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Critics Blast Roh’s New Advisors

Posted November. 18, 2006 04:17,   


“President Roh did not intend to abolish the post of the senior presidential secretary for political affairs. It was just that he could not find anyone suitable for the position,” a key official of the ruling party said recently at a private gathering.

“I advised President Roh not to abolish the post after the 2004 general elections. So, I reviewed several candidates with President Roh, but could not find any suitable person to fill the post,” the official added.

Eventually, the post of the presidential political advisor was abolished, despite opposition from the governing Uri Party,

“The political advisor post must be restored to facilitate communication between political parties and Cheong Wa Dae,” is what the Uri Party has been saying for the past two years. However, President Roh did not respond to the claim.

“President Roh seems to have believed Cheong Wa Dae and political parties should be separated,” the official of the ruling camp said.

However, President Roh announced on October 27 that he would appoint four former presidential aides as his special political advisors. They include former Prime Minister Lee Hae-chan; Moon Jae-in, former senior presidential secretary for civil affairs; Oh Young-kyo, former minister of government administration and home affairs; and Cho Young-taek, former head of the Office for Government Policy Coordination. So the number of presidential political advisors has now increased to five, including the existing presidential political advisor Lee Gang-cheol.

Some experts believe President Roh is trying to interfere with political issues by re-grouping politicians. In response, Uri Party lawmakers criticized President Roh’s belated move, saying, “What is the use of appointing them now?”

Although twenty days have passed since they were appointed, it is still not clear what their roles are. The special advisors have allegedly never met each other since their appointment. “Above all, the special political advisors should meet first in order to figure out what we have to handle,” Cho said.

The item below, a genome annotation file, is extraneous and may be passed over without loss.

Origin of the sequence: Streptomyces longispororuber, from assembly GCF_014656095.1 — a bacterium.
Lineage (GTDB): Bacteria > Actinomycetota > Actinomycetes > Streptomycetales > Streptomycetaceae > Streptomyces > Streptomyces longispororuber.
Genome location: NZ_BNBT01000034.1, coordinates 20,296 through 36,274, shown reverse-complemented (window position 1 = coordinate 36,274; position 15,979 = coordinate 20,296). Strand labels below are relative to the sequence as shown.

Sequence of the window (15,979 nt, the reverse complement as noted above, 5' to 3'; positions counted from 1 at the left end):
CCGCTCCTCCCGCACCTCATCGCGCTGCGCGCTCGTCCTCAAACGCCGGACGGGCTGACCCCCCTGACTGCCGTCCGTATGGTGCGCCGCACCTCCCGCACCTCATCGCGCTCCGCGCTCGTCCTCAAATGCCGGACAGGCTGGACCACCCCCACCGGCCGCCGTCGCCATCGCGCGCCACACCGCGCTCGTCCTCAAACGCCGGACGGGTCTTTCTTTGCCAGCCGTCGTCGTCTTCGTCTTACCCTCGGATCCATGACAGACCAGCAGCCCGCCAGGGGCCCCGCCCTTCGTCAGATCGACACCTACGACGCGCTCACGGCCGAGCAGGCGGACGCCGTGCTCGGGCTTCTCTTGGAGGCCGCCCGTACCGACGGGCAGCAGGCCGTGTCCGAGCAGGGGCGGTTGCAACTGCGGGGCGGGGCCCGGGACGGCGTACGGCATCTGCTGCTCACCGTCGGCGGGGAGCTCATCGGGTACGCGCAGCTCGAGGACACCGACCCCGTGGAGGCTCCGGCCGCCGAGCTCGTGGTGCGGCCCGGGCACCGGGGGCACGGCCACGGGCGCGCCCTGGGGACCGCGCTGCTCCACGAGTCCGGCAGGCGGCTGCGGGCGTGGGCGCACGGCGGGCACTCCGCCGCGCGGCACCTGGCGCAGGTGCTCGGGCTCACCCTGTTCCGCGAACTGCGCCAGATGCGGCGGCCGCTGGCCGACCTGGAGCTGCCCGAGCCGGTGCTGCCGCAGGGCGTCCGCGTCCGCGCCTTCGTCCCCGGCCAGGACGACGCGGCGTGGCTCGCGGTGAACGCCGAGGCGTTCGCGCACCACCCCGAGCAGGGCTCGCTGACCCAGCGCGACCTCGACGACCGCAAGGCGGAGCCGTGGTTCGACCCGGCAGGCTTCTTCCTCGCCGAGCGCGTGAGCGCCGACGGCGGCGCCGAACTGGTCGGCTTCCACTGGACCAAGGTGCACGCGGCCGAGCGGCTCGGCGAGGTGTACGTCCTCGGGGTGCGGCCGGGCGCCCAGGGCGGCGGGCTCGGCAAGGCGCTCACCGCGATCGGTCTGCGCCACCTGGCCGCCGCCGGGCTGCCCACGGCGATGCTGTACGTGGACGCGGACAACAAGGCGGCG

However, another official of the ruling party said, “As each of the five advisors is likely to have a different objective to achieve, they are likely to divide their roles.”

“The participatory government’s system is the most reliable administrative system,” Lee Hae-chan said recently during a lecture. In this regard, an official of the Uri Party said, “(Lee’s) role seems to be containing anti-Cheong Wa Dae sentiment within the Uri Party.” In an effort to curb recent political movements, former Prime Minister Lee has also been reportedly meeting pro-Roh lawmakers, advising them to be discreet in their behavior.

Moon, who has kept a low profile, has not reportedly visited any political parties. Oh and Cho have not shown much activity as political advisors either. The two have been allegedly appointed in return for their participation in the March 31 local elections.

Lee Gang-cheol who has been accused of inappropriate behavior, such as opening a Japanese restaurant in front of Cheong Wa Dae, has been reportedly meeting politicians in the southeastern regions. “There is too much interference from other presidential advisors in Cheong Wa Dae,” Lee said at a private gathering. Lee will be soon working at the headquarters of the Uri Party as vice-chairman of the Advisory Council of State Affairs.

There is, however, rising criticism that although the appointment of the new political advisors raised the expectation that they would facilitate dialogue between the political parties and Cheong Wa Dae, nothing has improved. “The political advisors are those who should even come to social gatherings to listen to the complaints of politicians, but none of them seem to be willing to do that.”